Plus there is the sex writing, which I found to be pleasantly weird. Positional power dynamics, the slow reveal of inter-office relations, the physical toll a woman must endure when having sex and then immediately departing on a fourteen hour flight: each scene is distinct and strange without feeling overdone. Sexual cliche is firmly resisted.
This resistance falters when it comes to the business side of things. I was interested to see how a skilled fiction writer would apply her descriptive powers to derivatives trading, the explanation of which is, I’ll reiterate, no small task. I thought there might be a way for fiction to expose the empty language of such subject matter, yet On The Floor identifies authenticity as its master from the outset. Geri’s biggest client, Felix Mann, is introduced early on:
The rumoured rustle of his presence in the market can kick-start a lame stock and send it soaring to new heights, the whispered mention of his name can pierce the bubble of some chart topper, unleash a herd of ambulance chasers and a bloody plummet into oblivion. Felix is ready to pounce on anything that moves. His expert claws rip the meat from a whole range of financial instruments with an extraordinary ability to extract value from chaos. He stalks the battlefield carnage, picking at the bruised flesh of failed mergers and acquisitions, resuscitating dying deals. Wealth creation and wealth destruction, Geraldine. The most primitive of pleasures. Felix moves markets like Jesus walks on water.
I was positive that the last line had been delivered ironically, but as I carried on, so did the similes, particularly those written with animalistic flair:
A sudden sunburst blazed through the window and [their boss] the Grope flexed his shoulders, his white shirt flared yellow, like the rippling hide of a slow-motion lion tearing into a felled antelope. The two guys from Capital Markets tensed like a pair of craning coyotes.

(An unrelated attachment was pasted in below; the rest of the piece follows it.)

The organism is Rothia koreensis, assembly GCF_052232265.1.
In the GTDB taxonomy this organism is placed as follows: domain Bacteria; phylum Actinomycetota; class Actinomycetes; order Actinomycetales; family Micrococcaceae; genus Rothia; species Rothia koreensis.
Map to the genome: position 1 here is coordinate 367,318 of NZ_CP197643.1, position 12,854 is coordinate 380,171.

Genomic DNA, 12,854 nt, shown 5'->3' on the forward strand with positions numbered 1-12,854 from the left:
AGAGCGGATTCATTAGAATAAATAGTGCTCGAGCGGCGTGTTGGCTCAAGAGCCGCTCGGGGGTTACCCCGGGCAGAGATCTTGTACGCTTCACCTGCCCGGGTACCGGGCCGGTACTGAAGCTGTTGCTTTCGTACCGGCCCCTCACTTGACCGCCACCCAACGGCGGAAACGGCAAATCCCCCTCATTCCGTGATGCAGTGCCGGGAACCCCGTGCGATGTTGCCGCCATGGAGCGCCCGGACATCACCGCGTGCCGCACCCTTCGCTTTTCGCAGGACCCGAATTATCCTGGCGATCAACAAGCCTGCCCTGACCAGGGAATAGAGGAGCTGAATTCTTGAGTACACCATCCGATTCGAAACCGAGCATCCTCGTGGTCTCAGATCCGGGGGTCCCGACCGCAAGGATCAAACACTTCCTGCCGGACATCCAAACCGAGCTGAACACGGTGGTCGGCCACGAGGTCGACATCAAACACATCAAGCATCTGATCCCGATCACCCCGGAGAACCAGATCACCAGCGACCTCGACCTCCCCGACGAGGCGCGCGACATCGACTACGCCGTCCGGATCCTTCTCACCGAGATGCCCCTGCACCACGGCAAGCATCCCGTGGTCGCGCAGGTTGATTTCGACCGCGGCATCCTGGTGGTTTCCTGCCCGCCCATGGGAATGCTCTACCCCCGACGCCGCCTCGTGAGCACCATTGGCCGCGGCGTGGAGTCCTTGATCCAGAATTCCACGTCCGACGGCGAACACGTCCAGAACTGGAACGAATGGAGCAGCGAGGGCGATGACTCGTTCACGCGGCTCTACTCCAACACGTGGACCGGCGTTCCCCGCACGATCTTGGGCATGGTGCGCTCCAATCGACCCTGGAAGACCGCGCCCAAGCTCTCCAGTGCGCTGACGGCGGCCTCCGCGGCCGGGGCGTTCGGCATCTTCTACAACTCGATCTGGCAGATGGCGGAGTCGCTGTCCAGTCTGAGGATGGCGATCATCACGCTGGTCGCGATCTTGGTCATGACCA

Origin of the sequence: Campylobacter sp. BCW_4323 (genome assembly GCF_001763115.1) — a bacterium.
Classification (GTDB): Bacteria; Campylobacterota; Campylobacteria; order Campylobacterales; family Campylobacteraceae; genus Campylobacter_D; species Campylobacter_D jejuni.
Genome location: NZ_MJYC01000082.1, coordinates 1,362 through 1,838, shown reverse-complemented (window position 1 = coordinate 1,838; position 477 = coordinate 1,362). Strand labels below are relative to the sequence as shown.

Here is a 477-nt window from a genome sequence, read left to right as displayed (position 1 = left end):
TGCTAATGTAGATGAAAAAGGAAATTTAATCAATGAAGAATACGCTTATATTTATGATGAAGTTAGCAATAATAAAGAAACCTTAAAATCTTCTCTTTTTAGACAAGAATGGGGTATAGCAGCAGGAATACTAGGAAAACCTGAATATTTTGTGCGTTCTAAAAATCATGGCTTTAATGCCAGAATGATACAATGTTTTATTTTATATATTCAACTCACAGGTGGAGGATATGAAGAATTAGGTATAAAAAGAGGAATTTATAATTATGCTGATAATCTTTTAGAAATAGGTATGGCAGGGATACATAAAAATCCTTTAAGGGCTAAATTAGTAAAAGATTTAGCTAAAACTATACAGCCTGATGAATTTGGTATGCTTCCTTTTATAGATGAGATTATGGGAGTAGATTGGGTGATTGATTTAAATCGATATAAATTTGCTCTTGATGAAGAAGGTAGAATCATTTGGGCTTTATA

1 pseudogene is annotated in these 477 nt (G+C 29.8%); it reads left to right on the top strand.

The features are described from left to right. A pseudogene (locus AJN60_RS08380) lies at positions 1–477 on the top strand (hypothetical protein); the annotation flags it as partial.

In this world, a banker had better walk in with “a nice big juicy deal between his teeth” otherwise it will be assumed that “he doesn’t feel safe in the jungle.” His co-workers will tear him apart “like a pack of hungry hyenas.” It’ll be “like watching a fucking alligator,” like watching “predators moving in for the kill,” all of this within the first thirty pages or so, and like animals on the hunt, these bankers are always “making a killing,” occasionally stepping out of their animal suits when they want to act more like humans and, in a fit of rage, express desire to “machine gun the whole room.” When one character says to another “I wouldn’t hurry to find him. He’s been a fucking animal,” it is unclear whether the language is authentic or poking fun at its own ridiculous dedication to authenticity.
As was the case with the financial journalists and their eccentric sources, I was willing to forgive these shortcomings. Any written account of the financial world will include a few cliches. Yet financial explication—analogized ad nauseum by Lewis, Tett, Cohan, Andrew Ross Sorkin, Simon Johnson, James Kwak, and countless others—creates the same problems in On the Floor, which goes to great lengths to assure us that Geri is a mathematical genius. More than one character pays her the compliment that she “will never find a greater admirer of your talents,” talents that amount to calculating: that she spent 2,304 hours talking with her ex-boyfriend; that on average 54 cars a minute pass by her house between one and two p.m.; that working five more years would net her $7,908,024.37 “assuming a conservative 30% annual growth.” Curiously, there is no scene in the book where she applies her mathematical prowess to her actual job, an oddity that led me to at one point believe that Geri was a con artist of sorts.